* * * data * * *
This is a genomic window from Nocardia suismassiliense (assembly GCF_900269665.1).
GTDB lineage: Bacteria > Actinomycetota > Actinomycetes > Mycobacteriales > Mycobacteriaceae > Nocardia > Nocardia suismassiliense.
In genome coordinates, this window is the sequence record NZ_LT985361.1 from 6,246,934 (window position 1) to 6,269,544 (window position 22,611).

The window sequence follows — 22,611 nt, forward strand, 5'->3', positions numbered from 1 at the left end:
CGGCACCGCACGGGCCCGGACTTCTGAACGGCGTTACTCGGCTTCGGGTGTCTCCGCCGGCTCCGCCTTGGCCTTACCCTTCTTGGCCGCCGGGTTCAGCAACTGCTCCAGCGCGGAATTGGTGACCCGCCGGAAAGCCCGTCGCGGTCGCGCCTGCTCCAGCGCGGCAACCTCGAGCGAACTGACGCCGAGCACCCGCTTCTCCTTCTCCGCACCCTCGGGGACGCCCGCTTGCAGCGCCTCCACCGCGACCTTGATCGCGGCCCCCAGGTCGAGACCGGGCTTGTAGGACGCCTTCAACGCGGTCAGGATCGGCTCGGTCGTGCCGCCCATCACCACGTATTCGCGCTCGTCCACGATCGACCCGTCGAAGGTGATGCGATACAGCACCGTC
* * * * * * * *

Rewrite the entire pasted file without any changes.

This is a genomic window from Nocardia suismassiliense (assembly GCF_900269665.1).
GTDB lineage: Bacteria > Actinomycetota > Actinomycetes > Mycobacteriales > Mycobacteriaceae > Nocardia > Nocardia suismassiliense.
In genome coordinates, this window is the sequence record NZ_LT985361.1 from 6,246,934 (window position 1) to 6,269,544 (window position 22,611).

The window sequence follows — 22,611 nt, forward strand, 5'->3', positions numbered from 1 at the left end:
CGGCACCGCACGGGCCCGGACTTCTGAACGGCGTTACTCGGCTTCGGGTGTCTCCGCCGGCTCCGCCTTGGCCTTACCCTTCTTGGCCGCCGGGTTCAGCAACTGCTCCAGCGCGGAATTGGTGACCCGCCGGAAAGCCCGTCGCGGTCGCGCCTGCTCCAGCGCGGCAACCTCGAGCGAACTGACGCCGAGCACCCGCTTCTCCTTCTCCGCACCCTCGGGGACGCCCGCTTGCAGCGCCTCCACCGCGACCTTGATCGCGGCCCCCAGGTCGAGACCGGGCTTGTAGGACGCCTTCAACGCGGTCAGGATCGGCTCGGTCGTGCCGCCCATCACCACGTATTCGCGCTCGTCCACGATCGACCCGTCGAAGGTGATGCGATACAGCACCGTC